It almost doesn’t matter if you convince one person to the right of wrong. To convince, doesn’t mean to influence. I’ve rarely seen people doing anything under influence other than crashing their cars or leaping to bed with a wrong person.
Remember, Nazi Germany could easily get swayed to starting war, or refraining from doing so. When Hitler was screaming, people were nodding their heads and when opposition contested… people nodded their heads. Cutting long story short of opposition going silent at certain point, people were left with one option. As this might seem a little bit too strong example to begin with, I think it’s somewhat arrogant to assume that Nazi’s Germany was indeed any different: less inteligent, or more easily influenced. I think that only economical reasons might be distinct, while the social framework had been and still is applicable to all man of all times. This one option is crucial to the understanding of people’s behaviours and indeed their very motivations. When I was young, I pitched this story to one of my collegues, who regarding himself highly, would disregard the argument on the basis that only he controls himself and he’s opinions are not to be changed (or crushed under right pressure as I’d argue). We picked one example to prove either of us right. I thought that he could indeed do something silly if he disagreed at the same time wanted to maintain his self respect or image and the very integrity he was selling to us. My point was that if he was persuaded to do something silly, he wouldn’t even noticed. Each of us has a fuse in their brain that let’s you go on even if you promise to yourself never eat chockolate when you’re caught with both hands in the jar next day. That fuse allows people to rationalise and justify their choices. Same applied to my collegue of course, so it didn’t take long before photos of him wearing clown’s clothes emerged in public. Silly indeed you’d say and bit embarrassing, this might appear to an untrained eye as because of the very fuse described above my collegue could provide perfectly clear justification of why he did this. Put mildly, “it was entirely different situation”, even though it never happened before and he never did this ever since. In fact it was a horrible corporate party idea, no one enjoyed him doing so, least himself. To conclude: why bother?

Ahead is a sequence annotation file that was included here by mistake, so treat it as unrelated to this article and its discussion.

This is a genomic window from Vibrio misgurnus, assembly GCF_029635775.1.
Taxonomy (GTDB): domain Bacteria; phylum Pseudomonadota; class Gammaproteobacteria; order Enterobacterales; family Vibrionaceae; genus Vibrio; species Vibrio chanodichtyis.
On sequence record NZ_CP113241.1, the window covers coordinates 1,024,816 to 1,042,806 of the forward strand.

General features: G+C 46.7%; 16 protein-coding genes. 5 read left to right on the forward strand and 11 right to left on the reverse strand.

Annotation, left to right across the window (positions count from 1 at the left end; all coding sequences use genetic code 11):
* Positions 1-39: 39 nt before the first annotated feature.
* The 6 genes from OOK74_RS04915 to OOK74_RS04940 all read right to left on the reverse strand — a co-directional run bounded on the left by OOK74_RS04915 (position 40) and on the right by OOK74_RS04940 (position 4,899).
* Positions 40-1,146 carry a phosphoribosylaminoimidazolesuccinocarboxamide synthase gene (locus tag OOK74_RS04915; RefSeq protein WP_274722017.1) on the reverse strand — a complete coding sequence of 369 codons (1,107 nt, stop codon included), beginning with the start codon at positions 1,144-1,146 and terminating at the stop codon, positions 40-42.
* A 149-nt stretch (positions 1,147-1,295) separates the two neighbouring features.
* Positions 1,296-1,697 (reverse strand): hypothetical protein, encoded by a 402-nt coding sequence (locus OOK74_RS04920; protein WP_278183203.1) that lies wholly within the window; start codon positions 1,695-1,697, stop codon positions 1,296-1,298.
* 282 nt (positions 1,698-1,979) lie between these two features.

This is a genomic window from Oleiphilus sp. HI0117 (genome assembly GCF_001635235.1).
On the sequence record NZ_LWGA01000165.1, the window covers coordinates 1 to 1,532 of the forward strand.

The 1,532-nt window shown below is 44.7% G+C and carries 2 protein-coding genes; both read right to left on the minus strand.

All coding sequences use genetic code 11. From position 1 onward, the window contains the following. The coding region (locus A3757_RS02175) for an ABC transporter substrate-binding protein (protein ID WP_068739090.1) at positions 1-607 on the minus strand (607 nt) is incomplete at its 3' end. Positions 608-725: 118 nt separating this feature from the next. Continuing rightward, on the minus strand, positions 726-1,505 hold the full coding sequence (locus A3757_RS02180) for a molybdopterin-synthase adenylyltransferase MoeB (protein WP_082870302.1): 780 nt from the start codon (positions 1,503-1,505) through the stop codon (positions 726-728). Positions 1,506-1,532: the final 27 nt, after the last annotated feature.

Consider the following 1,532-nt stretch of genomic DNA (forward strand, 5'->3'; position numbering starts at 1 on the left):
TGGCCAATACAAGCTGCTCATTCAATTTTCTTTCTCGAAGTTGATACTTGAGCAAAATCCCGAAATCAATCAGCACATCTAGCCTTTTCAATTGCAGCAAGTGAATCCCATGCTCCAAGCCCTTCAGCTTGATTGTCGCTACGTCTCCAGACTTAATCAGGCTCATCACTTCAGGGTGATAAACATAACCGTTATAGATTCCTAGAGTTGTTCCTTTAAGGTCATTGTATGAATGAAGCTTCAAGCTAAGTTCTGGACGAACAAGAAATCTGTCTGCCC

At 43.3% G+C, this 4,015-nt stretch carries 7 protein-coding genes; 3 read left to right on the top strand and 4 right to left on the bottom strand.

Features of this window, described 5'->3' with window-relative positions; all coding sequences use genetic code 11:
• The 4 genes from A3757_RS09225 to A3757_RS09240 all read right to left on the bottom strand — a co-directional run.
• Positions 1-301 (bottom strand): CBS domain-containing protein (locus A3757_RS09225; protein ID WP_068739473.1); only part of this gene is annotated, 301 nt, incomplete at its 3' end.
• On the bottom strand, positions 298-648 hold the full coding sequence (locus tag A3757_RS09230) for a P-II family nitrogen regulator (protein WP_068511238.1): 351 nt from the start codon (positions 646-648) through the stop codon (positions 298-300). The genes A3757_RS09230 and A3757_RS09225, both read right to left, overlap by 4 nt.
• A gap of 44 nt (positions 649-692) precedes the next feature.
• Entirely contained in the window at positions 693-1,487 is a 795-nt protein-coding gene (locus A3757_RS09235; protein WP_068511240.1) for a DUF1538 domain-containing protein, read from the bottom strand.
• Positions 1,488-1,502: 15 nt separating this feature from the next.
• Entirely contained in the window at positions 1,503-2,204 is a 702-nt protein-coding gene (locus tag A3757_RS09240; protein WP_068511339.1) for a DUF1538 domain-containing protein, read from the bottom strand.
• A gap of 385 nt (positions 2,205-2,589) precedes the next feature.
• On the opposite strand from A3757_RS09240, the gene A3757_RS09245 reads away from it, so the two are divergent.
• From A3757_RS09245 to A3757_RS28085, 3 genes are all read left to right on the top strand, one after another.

Interestingly, this has happened to me countless number of times and still I find it very difficult not to convince people to doing the right thing instead of changing their landscape so that the right thing remains their only option. This is my point here. To convince someone to behave particular way, you need to rearrange the whole financial, social and sometimes even personal surroundings. Pushing someone into doing something is not happening through rational babble, any physical act actually involving “pushing”. It’s creating psychological, financial and yes – sometimes even personal sets of circumstances that would lead him/her to the desired conclusion. I guess telling people to do something or not to appears like easy and perfectly sensible solution while in fact it’s just laziness and it doesn’t work even half as effective as carefully crafted play of chess.